Oklahoma CIO Alex Pettit stands on the state data center’s raised floor and points to a mismatched row of server racks he calls purgatory. The jumble of equipment has been plucked from state agencies and dropped into the gleaming new facility in Oklahoma City — part of an aggressive IT consolidation that’s reaching its halfway point.

“This is how they come from the agencies as we consolidate them,” Pettit says, during a tour in late January. “We’ve got an IBM rack, a Dell rack, a Compaq rack. We bring them in as they are.”

Applications in purgatory are steadily being transferred to racks of new blade servers — Pettit calls this area heaven — where they’ll run on virtual machines and tap into shared storage. The formal migration process has been under way for about a year, long enough to bring equipment from 55 agencies into the central facility. Ultimately IT infrastructure from 132 state agencies will make the move.

Like most statewide consolidation efforts, Oklahoma’s initiative promises to cut the cost of running IT in state government. The move also aims to boost service levels by modernizing equipment and housing it in a state-of-the-art facility.

Oklahoma CIO Alex Pettit says consolidation has saved the state close to $90 million so far, beating the original projections. Photo by David McNeese

Located a few blocks from the state Capitol, the new data center will keep critical systems running regardless of what the state’s unpredictable weather dishes out. The building is designed to withstand a category EF5 tornado — with wind speeds in excess of 200 mph — and its massive diesel generators can power the equipment inside for about two weeks on 30,000 gallons of fuel stored at the facility.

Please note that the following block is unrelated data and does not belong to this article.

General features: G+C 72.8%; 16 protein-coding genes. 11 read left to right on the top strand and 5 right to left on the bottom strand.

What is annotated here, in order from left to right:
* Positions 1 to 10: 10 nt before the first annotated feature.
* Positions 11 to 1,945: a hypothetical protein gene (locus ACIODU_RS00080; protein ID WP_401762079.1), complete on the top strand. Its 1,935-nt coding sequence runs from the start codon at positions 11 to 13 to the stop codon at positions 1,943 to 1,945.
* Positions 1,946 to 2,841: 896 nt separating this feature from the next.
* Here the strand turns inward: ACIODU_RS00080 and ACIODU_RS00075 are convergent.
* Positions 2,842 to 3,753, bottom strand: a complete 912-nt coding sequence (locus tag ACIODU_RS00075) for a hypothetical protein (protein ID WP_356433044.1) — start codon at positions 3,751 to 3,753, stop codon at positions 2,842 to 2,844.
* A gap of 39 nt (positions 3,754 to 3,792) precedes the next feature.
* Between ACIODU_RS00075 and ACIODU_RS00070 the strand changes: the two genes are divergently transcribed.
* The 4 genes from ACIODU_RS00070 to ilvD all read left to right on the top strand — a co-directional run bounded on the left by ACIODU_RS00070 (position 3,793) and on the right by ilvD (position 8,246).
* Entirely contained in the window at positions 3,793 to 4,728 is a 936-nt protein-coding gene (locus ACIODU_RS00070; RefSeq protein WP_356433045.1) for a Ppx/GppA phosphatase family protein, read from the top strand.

But the new data center is only the most visible sign of the consolidation plan. The initiative also envisions broader use of shared services among state agencies. And state leaders hope to entice local governments into shared services partnerships, as well, starting with an effort targeting local school districts known as Open Range.

Pettit says the ultimate success of Oklahoma’s transformation hinges on the state’s ability to greatly expand its shared services strategy. So building and deploying those services will be a priority for Pettit’s Information Services Division (ISD), even as it rushes to push equipment from another 77 state agencies through purgatory and into heaven.

Oklahoma’s consolidation plan was launched by two state lawmakers: Reps. Jason Murphey and David Derby. Both are conservative Republicans who see tech-driven efficiency as a way to shrink government and protect taxpayer dollars. They’re also young — in their mid-30s — making them part of a new generation of elected leaders who are comfortable with technology and want to know why government doesn’t make better use of it. Together, they’ve been instrumental in moving Oklahoma out of the IT dark ages.